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Monday, September 24, 2012

Full-Scale Investigation Launched Into ‘Terror Error’ At JFK Airport

NEW YORK — Major questions are being raised after a plane suspected of carrying terrorists and explosives was mistakenly allowed to go to the gate instead of being sent to an isolated impound area last week.

Two packed planes were isolated on the tarmac at John F. Kennedy Airport last Monday after authorities got calls claiming there were bombs on the planes and terrorists in the wheel wells.

However, there apparently was a huge mix up during the incident.

Sources told CBS 2 the wrong plane was sent to the impound area and the plane that received the threat was allowed to taxi right up to the gate.

“It’s a big danger,” security expert Robert Strang told CBS 2′s Marcia Kramer.

The threat turned out to be a hoax, but Strang said if it had been a real terror situation, it could have wrecked havoc in the secure zone at JFK and possibly other airports all over the world.

“If you have terrorists infiltrate that zone, they can get in planes. Not only in that airport, but then they can take planes to other airports and get in other airplanes and it’s something we’ve thought about, something we know is a big problem,” Strang said.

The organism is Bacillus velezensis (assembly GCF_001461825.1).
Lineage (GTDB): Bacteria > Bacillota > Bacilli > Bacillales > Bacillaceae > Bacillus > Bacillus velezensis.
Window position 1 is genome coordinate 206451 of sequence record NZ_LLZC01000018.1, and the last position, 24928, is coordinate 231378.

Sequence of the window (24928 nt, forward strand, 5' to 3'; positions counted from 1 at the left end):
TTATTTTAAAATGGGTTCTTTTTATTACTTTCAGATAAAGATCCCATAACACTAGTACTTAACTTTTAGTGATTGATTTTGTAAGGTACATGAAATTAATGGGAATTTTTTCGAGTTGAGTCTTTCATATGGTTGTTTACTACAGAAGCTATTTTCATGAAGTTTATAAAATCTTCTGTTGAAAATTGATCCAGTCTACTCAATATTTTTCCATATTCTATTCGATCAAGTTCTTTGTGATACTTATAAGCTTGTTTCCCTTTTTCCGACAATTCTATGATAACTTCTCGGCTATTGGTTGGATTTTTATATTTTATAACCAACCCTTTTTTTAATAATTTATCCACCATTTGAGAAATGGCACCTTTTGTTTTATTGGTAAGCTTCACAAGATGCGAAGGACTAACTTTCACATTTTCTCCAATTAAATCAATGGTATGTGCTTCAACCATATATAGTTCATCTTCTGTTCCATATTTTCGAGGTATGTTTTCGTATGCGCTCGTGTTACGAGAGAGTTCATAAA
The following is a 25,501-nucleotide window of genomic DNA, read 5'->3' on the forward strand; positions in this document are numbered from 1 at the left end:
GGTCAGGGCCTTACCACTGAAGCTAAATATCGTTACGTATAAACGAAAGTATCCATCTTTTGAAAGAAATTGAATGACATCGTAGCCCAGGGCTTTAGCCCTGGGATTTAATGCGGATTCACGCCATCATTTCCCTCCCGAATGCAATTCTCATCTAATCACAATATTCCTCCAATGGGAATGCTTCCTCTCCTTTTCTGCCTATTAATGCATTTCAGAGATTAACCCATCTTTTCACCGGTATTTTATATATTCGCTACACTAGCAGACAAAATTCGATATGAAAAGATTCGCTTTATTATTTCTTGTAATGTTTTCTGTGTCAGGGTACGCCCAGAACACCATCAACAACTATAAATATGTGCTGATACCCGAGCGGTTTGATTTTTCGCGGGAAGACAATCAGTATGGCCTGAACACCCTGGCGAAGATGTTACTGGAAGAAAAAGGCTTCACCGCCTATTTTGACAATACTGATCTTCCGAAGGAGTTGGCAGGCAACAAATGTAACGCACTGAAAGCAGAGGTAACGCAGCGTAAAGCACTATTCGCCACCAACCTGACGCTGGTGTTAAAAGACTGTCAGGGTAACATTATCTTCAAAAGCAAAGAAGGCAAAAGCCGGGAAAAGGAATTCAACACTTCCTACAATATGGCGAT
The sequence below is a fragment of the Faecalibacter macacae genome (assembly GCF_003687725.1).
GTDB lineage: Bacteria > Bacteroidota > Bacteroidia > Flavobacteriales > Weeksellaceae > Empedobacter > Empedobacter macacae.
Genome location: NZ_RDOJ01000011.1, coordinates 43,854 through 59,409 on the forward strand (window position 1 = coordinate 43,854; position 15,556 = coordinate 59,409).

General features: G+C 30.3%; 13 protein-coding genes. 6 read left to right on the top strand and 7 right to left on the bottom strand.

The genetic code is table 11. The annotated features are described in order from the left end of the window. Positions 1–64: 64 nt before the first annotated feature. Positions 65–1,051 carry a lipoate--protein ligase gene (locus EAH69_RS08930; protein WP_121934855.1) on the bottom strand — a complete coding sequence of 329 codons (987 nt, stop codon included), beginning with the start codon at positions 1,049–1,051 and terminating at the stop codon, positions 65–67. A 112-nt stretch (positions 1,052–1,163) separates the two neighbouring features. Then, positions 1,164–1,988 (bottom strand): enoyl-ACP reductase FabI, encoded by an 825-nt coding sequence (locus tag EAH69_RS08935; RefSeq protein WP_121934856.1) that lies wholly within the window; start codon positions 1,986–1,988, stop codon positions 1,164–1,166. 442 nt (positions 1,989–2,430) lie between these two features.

Sources told CBS 2 that the threat from an unidentified caller named two planes — an American Airlines flight from from San Francisco and a Finnair flight from Chicago. But there was also a Finnair flight from Helsinki landing at the same time.

The Helsinki flight was mistakenly put in quarantine, sources said, and the Chicago Finnair flight was allowed to go to the gate. Officials dodged a bullet because the call was a hoax, CBS 2′s Kramer reported.

Kramer asked Strang what terrorists could be capable of, given such a misstep by officials.

“They can do anything because remember if you’ve got terrorists on an airplane and now they’re in a hub in any airport, they can go from hub to hub in that airport as long as they don’t have to go back out…past TSA, out past security. They can travel quite a bit, they can infiltrate so many different airports in so many different countries — all within a 24-hour period,” Strang said.

The Port Authority Inspector General is investigating the incident to see who made the mistake and misdirected the plane.

The report is expected by the end of the week.   


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